In standards based classrooms and culture, something is missing as well, actually several things. Percentages are missing, points are missing, frequent grades in general are missing.  Averaging is a practice of the past. Behavioral grading has been replaced with relationships based on trust that garner positive behaviors and intrinsic motivation. Students and parents may miss the percentages and points, especially at the beginning of the move toward standards based grading. Students who play the game of school well will also miss these and need reassurance along the way that when the learning happens, the grades will follow.

The missing pieces in standards based culture don’t need to return for our students to learn. They don’t carry a meaningful place in the journey of learning. Instead of missing pieces to the puzzle, they can become roadblocks that are at the very best cumbersome for our students and at the worst insurmountable. Even without them, the feeling of something lacking disappears and all the pieces fit together. Students are developing skills and understandings to be lifelong learners.

This newly constructed puzzle will transform education for our students. It will remove obstacles to learning that eat up those all important instructional minutes and opportunities to practice crucial skills and understandings.

At last, nothing is missing.

The ‘Oops Card’

Sometimes you search and search for inspiration to write…other times it simply arrives home in your son’s pencil bag.

 

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The Oops Card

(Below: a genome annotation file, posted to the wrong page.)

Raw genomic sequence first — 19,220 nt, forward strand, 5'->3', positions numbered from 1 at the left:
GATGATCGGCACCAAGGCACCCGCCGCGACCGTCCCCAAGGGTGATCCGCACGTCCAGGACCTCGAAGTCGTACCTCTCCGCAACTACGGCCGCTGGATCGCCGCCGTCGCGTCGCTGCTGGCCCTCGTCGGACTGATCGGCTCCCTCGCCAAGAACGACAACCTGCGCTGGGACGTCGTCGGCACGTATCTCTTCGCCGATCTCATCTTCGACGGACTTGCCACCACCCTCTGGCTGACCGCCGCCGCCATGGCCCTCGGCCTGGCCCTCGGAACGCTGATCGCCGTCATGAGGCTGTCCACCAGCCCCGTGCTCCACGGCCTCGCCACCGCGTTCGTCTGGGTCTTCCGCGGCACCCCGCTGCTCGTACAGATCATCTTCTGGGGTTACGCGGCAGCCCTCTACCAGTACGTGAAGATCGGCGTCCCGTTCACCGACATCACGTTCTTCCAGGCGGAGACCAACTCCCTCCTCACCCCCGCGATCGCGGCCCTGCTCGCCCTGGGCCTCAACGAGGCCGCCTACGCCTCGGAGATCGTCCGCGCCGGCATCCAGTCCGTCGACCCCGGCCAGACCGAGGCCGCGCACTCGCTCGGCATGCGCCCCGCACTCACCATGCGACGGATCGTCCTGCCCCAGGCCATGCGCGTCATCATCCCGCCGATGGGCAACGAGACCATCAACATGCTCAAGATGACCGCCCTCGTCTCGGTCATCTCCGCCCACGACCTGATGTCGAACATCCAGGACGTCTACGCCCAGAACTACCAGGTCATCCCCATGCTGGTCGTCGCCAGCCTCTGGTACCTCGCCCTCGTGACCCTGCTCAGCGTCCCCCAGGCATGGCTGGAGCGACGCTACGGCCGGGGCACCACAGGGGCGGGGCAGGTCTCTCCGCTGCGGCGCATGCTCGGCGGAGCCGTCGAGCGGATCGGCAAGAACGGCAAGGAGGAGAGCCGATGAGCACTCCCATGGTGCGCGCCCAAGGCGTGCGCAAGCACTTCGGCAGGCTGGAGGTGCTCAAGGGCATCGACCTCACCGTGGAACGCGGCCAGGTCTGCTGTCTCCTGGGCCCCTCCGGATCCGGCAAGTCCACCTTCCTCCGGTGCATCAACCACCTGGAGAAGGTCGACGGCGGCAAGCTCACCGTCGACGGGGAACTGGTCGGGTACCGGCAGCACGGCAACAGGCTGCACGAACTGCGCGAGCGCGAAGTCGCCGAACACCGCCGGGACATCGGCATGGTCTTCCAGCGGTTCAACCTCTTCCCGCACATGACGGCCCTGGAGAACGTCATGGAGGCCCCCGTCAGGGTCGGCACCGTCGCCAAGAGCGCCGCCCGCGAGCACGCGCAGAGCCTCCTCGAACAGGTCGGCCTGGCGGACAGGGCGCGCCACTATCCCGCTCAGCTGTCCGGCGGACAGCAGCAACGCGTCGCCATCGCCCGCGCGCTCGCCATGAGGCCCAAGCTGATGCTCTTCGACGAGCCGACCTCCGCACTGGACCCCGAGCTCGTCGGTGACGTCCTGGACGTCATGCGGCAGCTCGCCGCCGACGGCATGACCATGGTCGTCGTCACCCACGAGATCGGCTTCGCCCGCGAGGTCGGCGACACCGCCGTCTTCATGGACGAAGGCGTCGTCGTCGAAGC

Hmmm…this was a hard one for me to swallow. I agree that kids make mistakes, and have ‘oops’ moments. Actually, we all do and perfection is just not possible or desirable for that matter. If we are perfect, what’s left to learn? In my opinion, communication is everywhere and in everything. Let’s take a closer look at what this card says to students.

This card considers a late homework assignment. Homework is obviously graded, yet formative work should not be scored. Why create a high stakes learning environment by grading everything? Why make a judgement about proficiency when this is a check point during the journey? Do we want kids to be concerned with points and perfection or with learning? Learning is risk taking which has the potential for failure. How do we want students to view this process?

According to the card, the late homework must turned in the following day to receive any credit. A zero is stated as the punishment or repercussion if the procedure is not carried out. Tardiness with work is a behavior (although not a preferred one). Including this in the grading process makes students nervous and fearful of making a mistake. Do we care when students learn or that they learn? Afford students the opportunity to make mistakes. Talk with them about how to make a better decision in the future. Help them get there.

Is a student responsible if they don’t use the card? My son did not use his card last quarter even though he missed one assignment. Does this say that he is irresponsible or simply that he is a child who can forget things at times? Let’s face it, middle school students forget sometimes. As long as it is not a consistent problem there is no need to worry or penalize a student. Did I want my son to use the card? No, but the choice was his. I was proud of his decision.

Oh, the monster of extra credit. Awarding students extra credit at the end of a marking period for not using the card has absolutely nothing to do with their academic achievement. Even so, what would 15 points do for a student who has been very compliant with homework throughout the quarter? My guess is not much. Would it help with a student who consistently struggles to turn in work on time? Nope. I adamantly disagree with extra credit for so many reasons that it most likely warrants an additional blog post.

Cards like this do not communicate the importance of learning to students. They switch the focus to compliance, points, scores, and grades. According to the card, it is acceptable to make one mistake per quarter, and it must be resolved in one day. After that, perfection is the expectation. This is not realistic. This is not learning.

What are your thoughts? Leave your comments and continue the discussion.